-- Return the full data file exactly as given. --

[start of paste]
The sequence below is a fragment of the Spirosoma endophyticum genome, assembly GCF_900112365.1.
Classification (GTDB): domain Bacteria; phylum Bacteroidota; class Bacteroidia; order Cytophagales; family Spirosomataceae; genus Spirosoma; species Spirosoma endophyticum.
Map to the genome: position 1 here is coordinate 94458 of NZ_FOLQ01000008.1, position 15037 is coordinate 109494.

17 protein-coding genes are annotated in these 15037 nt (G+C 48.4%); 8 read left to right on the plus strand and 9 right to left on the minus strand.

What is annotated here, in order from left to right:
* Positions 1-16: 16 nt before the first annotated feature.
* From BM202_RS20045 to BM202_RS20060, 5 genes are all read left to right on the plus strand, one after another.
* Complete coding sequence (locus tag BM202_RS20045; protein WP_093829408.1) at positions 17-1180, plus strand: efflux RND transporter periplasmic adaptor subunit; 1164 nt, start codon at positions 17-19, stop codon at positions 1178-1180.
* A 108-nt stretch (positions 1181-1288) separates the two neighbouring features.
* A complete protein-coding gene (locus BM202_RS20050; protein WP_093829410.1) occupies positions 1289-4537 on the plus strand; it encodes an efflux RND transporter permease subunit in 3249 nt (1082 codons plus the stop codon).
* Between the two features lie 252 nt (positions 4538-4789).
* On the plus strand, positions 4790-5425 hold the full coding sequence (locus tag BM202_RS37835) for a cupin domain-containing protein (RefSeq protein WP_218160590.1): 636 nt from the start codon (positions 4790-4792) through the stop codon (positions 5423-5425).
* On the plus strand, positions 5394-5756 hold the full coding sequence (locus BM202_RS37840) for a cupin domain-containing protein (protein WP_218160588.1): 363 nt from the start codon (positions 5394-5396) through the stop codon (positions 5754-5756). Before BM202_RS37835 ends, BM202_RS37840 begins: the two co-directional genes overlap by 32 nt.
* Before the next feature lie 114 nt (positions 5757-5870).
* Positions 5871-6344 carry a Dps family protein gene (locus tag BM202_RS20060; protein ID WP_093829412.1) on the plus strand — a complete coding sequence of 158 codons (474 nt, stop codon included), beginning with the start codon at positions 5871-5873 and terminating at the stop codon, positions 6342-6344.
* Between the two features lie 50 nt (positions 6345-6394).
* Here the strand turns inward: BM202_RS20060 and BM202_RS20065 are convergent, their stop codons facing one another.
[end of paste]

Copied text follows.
The sequence below is a fragment of the Spirosoma endophyticum genome, assembly GCF_900112365.1.
Classification (GTDB): domain Bacteria; phylum Bacteroidota; class Bacteroidia; order Cytophagales; family Spirosomataceae; genus Spirosoma; species Spirosoma endophyticum.
Map to the genome: position 1 here is coordinate 94458 of NZ_FOLQ01000008.1, position 15037 is coordinate 109494.

17 protein-coding genes are annotated in these 15037 nt (G+C 48.4%); 8 read left to right on the plus strand and 9 right to left on the minus strand.

What is annotated here, in order from left to right:
* Positions 1-16: 16 nt before the first annotated feature.
* From BM202_RS20045 to BM202_RS20060, 5 genes are all read left to right on the plus strand, one after another.
* Complete coding sequence (locus tag BM202_RS20045; protein WP_093829408.1) at positions 17-1180, plus strand: efflux RND transporter periplasmic adaptor subunit; 1164 nt, start codon at positions 17-19, stop codon at positions 1178-1180.
* A 108-nt stretch (positions 1181-1288) separates the two neighbouring features.
* A complete protein-coding gene (locus BM202_RS20050; protein WP_093829410.1) occupies positions 1289-4537 on the plus strand; it encodes an efflux RND transporter permease subunit in 3249 nt (1082 codons plus the stop codon).
* Between the two features lie 252 nt (positions 4538-4789).
* On the plus strand, positions 4790-5425 hold the full coding sequence (locus tag BM202_RS37835) for a cupin domain-containing protein (RefSeq protein WP_218160590.1): 636 nt from the start codon (positions 4790-4792) through the stop codon (positions 5423-5425).
* On the plus strand, positions 5394-5756 hold the full coding sequence (locus BM202_RS37840) for a cupin domain-containing protein (protein WP_218160588.1): 363 nt from the start codon (positions 5394-5396) through the stop codon (positions 5754-5756). Before BM202_RS37835 ends, BM202_RS37840 begins: the two co-directional genes overlap by 32 nt.
* Before the next feature lie 114 nt (positions 5757-5870).
* Positions 5871-6344 carry a Dps family protein gene (locus tag BM202_RS20060; protein ID WP_093829412.1) on the plus strand — a complete coding sequence of 158 codons (474 nt, stop codon included), beginning with the start codon at positions 5871-5873 and terminating at the stop codon, positions 6342-6344.
* Between the two features lie 50 nt (positions 6345-6394).
* Here the strand turns inward: BM202_RS20060 and BM202_RS20065 are convergent, their stop codons facing one another.